The essential refusal by The Irish Times in the 1920s to believe that the Irish natives are other than corrupt, or incapable of running a state, has morphed into a populist or leftist liberal Oppositionism that is essentially the same thing. But balance has now been restored in the public mind over the relationship between politics and the media. The howling of media commentators, and of the middle class mobs mobilised through RTE events like the Pat Kenny TV show Frontline, are now parading their "anger" to a less receptive society.
The Unions throughout, while talking class war, have recently made it clear that they are available for a renewed Partnership process, one that no longer will require as a pre-condition—in the short term at least—a reversal of last year's salary cuts. And the Government is responding with (conditionally) open arms. The beginnings of a process is underway towards an agreement on a transformation strategy for the public service (based on the 2008 OECD Report Transforming Ireland's Public Services), which goes way beyond the moderate but still substantial "modernisation" achieved through two rounds of benchmarking.
There are also preliminary talks about a follow-up full Social Partnership arrangement. But the turn-about has been decisive. The NESC (National Economic & Social Council) has been pared back to its essential role, with the add-ons of the NESF (National Economic Social Forum), along with Peter Cassells' "Centre for Partnership" abolished without a whimper. In addition the once mighty FÁS (training) organisation has been destroyed, with its Social Partnership Board disbanded and a Ministerially-appointed replacement board appointed, devoid of a single Trade Union representative. The legislation required for this was passed by a sullen Dáil, — without a murmur of protest from (New?) Labour. But if a Partnership deal is reconstructed, it will represent little more than a social contextualising of the recovery process (a good thing in itself) — rather than the driving force of it, which is located at the centre of Government. This is the fault of the Social Partners, not the Government. If they had come up with a credible answer to the crisis, the role would have been theirs for the taking.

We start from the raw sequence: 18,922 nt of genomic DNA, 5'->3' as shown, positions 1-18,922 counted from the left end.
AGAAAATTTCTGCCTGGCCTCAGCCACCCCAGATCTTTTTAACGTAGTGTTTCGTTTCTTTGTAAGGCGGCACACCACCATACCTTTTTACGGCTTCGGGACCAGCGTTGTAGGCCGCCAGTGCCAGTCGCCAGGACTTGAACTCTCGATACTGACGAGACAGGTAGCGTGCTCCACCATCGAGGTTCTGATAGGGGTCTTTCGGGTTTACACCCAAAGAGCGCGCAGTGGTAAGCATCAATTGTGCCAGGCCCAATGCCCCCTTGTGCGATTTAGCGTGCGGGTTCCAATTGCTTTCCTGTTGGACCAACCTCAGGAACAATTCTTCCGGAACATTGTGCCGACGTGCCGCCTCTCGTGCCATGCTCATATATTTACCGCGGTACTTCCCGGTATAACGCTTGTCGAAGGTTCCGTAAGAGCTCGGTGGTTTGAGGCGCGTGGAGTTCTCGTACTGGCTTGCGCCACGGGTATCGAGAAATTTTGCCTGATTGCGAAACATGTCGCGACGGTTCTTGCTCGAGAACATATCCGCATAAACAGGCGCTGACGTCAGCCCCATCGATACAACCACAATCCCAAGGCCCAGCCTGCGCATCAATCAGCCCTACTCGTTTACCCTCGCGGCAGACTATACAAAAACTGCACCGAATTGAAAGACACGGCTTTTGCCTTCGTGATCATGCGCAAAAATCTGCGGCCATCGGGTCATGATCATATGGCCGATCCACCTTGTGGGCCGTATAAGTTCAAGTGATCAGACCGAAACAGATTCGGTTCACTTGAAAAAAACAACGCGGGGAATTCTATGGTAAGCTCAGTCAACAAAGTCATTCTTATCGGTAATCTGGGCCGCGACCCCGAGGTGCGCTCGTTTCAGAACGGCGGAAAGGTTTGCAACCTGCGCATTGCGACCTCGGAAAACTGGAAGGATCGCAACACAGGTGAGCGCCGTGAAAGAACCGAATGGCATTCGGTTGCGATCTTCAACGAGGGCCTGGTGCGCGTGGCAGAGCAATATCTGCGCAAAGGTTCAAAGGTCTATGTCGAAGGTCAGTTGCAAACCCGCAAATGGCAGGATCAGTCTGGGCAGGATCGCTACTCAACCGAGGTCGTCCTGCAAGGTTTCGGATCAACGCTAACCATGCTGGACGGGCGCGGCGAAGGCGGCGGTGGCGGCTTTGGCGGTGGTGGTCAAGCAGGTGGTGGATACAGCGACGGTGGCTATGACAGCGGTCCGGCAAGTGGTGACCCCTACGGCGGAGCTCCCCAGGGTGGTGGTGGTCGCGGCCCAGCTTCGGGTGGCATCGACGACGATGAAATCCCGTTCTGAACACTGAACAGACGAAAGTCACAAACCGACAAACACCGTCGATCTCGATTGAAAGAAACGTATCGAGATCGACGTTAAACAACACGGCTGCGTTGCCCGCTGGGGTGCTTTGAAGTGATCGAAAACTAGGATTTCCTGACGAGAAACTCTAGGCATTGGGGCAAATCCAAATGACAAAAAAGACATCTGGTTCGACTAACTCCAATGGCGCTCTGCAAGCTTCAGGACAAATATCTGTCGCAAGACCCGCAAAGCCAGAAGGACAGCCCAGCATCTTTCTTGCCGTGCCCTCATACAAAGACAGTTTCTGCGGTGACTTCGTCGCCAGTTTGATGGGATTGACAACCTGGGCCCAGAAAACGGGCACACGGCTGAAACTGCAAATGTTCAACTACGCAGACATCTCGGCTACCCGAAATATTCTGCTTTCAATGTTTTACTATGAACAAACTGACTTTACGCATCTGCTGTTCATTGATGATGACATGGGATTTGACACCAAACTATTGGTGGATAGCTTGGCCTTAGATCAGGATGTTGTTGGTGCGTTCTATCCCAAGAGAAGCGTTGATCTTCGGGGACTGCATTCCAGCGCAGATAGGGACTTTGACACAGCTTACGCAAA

The latest triumph by the Government, in its recovery from its 20% poll ratings at the height of the much invoked "public anger", is the reshuffle announced on 23rd March. Brian Lenihan remains at the helm of Finance as long as his health allows, an act not without an echo of the self-sacrificing spirit of the GPO of 1916, and noted that way by the public. Mary Hanafin's move from Social and Family Affairs to Arts, Sports and Culture is not a demotion. Since January's "diaspora" gathering at Farmleigh on the economic potential of the arts and "creative industries", this issue has moved to the centre of Government strategy. As Bill Gates told Hanafin, what Microsoft needed was not computer engineers but creative people, and this area is regarded as having huge employment and enterprise potential into the future — a perspective boosted by the five recent Academy Award nominations for technical creativity to graduates of Ballyfermot College of Further Education.